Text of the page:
Building writing habits into your child’s routine from a young age helps them foster a love for writing and creating. Whether your child is beginning to learn how to hold a crayon for the first time or starting to recognize and copy letters, meaningful writing time will help expand your child’s skills in many developmental areas.
Here are some tips to make the most out of a blank piece of paper.
Allow your child to use a variety of writing tools such as pencils, markers, crayons, paintbrushes-- and their fingers too! Different writing utensils help your student develop their fine and gross motor strength, and their confidence. Even in adulthood, if you pick up a crayon and try to write out a note, you notice that muscles in your hand work differently. When a child holds a crayon, they are working on the strength of the inner muscles of the hand. In fact, using broken crayons requires more work and is a greater strengthening task. To up the challenge, encourage your child to color more resistive surfaces such as construction paper or cardboard.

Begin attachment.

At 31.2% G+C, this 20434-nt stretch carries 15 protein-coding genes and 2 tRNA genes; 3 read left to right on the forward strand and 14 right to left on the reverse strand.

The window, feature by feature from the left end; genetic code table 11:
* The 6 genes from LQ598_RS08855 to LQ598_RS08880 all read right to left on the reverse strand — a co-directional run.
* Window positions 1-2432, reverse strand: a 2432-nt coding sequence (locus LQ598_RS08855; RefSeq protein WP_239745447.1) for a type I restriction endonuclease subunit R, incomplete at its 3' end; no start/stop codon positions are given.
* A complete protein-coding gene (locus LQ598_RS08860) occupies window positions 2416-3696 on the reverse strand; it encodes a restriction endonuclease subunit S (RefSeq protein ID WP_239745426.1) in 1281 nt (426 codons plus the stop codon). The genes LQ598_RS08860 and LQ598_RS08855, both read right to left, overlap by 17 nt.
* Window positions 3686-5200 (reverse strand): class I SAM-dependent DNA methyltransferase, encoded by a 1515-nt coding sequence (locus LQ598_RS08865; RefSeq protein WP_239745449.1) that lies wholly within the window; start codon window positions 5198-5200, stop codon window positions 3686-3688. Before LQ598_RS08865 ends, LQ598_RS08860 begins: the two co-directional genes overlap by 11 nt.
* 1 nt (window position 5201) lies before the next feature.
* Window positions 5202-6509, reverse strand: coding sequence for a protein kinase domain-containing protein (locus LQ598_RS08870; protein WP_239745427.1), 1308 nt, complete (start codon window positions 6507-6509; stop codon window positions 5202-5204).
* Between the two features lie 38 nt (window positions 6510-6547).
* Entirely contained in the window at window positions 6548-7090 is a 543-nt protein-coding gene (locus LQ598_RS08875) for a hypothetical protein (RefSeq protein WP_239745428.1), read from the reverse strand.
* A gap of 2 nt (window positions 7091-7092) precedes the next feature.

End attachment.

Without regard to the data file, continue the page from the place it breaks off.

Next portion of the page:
Encourage your child to explore! Coloring with crayons or paint can help children understand color blending and a spectrum of light. These differences in sensory input will help your child learn not only their letters, but build skills in how to perceive subtle differences in the world around them.
For a great book to read with your child about writing, try Harold and the Purple Crayon by Crockett Johnson.